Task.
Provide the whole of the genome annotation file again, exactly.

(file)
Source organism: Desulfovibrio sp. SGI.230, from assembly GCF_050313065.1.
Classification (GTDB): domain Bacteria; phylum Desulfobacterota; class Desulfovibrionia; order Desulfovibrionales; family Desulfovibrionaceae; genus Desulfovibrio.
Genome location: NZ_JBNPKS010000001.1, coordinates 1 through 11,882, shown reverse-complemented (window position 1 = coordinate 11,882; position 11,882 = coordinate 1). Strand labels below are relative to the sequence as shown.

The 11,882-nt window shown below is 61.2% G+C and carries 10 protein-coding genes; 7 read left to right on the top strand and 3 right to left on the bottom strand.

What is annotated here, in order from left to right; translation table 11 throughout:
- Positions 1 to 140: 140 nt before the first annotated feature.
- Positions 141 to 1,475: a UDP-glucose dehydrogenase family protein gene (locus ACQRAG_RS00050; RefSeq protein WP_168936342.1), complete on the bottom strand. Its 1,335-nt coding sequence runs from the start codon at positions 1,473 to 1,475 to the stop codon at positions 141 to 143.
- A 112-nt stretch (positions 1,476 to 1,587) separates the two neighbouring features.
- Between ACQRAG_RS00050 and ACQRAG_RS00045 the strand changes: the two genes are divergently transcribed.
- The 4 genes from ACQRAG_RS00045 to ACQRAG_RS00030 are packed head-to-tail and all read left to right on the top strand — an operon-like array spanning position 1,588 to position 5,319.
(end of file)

Source organism: Desulfovibrio sp. SGI.230, from assembly GCF_050313065.1.
Classification (GTDB): domain Bacteria; phylum Desulfobacterota; class Desulfovibrionia; order Desulfovibrionales; family Desulfovibrionaceae; genus Desulfovibrio.
Genome location: NZ_JBNPKS010000001.1, coordinates 1 through 11,882, shown reverse-complemented (window position 1 = coordinate 11,882; position 11,882 = coordinate 1). Strand labels below are relative to the sequence as shown.

The 11,882-nt window shown below is 61.2% G+C and carries 10 protein-coding genes; 7 read left to right on the top strand and 3 right to left on the bottom strand.

What is annotated here, in order from left to right; translation table 11 throughout:
- Positions 1 to 140: 140 nt before the first annotated feature.
- Positions 141 to 1,475: a UDP-glucose dehydrogenase family protein gene (locus ACQRAG_RS00050; RefSeq protein WP_168936342.1), complete on the bottom strand. Its 1,335-nt coding sequence runs from the start codon at positions 1,473 to 1,475 to the stop codon at positions 141 to 143.
- A 112-nt stretch (positions 1,476 to 1,587) separates the two neighbouring features.
- Between ACQRAG_RS00050 and ACQRAG_RS00045 the strand changes: the two genes are divergently transcribed.
- The 4 genes from ACQRAG_RS00045 to ACQRAG_RS00030 are packed head-to-tail and all read left to right on the top strand — an operon-like array spanning position 1,588 to position 5,319.